Police chief's comments on Nadine Machiskinic's death adds to family's frustration
Evan Bray admits mistakes made, but says Indigenous woman's background did not bias investigation
Regina's police chief admits there were mistakes in the investigation into the death of a 29-year-old mother who fell down a hotel laundry chute.
But Evan Bray says the investigation wasn't influenced by who Nadine Machiskinic was.
"The Regina Police Service will not ever conduct an investigation based on interpretation of a person's lifestyle, race, gender — bias like that won't find itself into an investigation."
An inquest into Machiskinic's January 2015 death concluded Thursday. The jury found the manner of Machiskinic's death is "undetermined," contrary to the finding of the chief coroner, who had ruled it an accident.
Sometimes investigations give way to more questions.- Regina police Chief Evan Bray
The inquest highlighted a number of delays and errors in the police investigation into Machiskinic's death. It took 60 hours before police were notified of her death, and by the time officers arrived, the area where Machiskinic had been found had been cleaned by hotel staff.
There was a communication error between officers, leaving samples meant for testing in storage for months.
Two men seen on surveillance footage at the front desk of the hotel the morning of Machiskinic's death have not been spoken to or found. It took police an entire year to start looking for the pair.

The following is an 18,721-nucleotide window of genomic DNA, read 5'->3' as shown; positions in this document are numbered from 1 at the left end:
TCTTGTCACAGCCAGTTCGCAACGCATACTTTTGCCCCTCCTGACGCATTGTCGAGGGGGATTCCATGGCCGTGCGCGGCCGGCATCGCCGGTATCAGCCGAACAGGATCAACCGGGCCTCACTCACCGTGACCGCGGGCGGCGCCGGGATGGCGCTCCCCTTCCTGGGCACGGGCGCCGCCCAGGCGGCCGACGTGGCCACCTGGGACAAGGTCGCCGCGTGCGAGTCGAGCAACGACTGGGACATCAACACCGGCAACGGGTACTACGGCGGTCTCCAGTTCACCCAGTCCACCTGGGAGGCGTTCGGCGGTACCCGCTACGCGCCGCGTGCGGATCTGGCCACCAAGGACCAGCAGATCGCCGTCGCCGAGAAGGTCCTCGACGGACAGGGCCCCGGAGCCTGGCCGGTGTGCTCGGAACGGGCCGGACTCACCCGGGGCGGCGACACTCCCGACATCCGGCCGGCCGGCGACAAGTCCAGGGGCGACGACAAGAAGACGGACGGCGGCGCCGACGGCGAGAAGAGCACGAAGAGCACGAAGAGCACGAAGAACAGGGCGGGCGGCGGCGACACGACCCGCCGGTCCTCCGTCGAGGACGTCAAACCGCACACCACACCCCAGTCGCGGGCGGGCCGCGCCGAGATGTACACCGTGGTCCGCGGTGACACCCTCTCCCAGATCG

Bray said despite the errors and challenges in the case, he and his officers believe that their investigation would have still reached the same conclusion — that no one else was involved in Machiskinic's death.
"Sometimes investigations give way to more questions," Bray said.
The police chief said it's important to him that people feel they can trust the police service and its investigations. He said he is confident in his officers and their ability to investigate files.
'I just don't know what to make of it'
Machiskinic's aunt watched a video of what the police chief had to say, telling CBC News she wished Bray had met with the family before speaking to the media.
"I just don't know what to make of it," said Delores Stevenson
Stevenson said Bray's comments added to her frustration with the police service. Specifically, Stevenson took issue with Bray defending the investigation's ruling of Machiskinic's death as "accidental."
"From someone who says that they don't have intimate details about the investigation, I don't think that's a fair judgement to make," she said, referring to comments Bray made.
Stevenson said she felt this is the latest example of miscommunication in her niece's case.
Speaking to reporters following the inquest, Stevenson said she hoped the case will be reopened.
Bray said Machiskinic's case is still open to new evidence. The next step, he said, will be to reach out to the woman's family to speak to them about their concerns in the case.
With files from Geoff Leo and Jill Morgan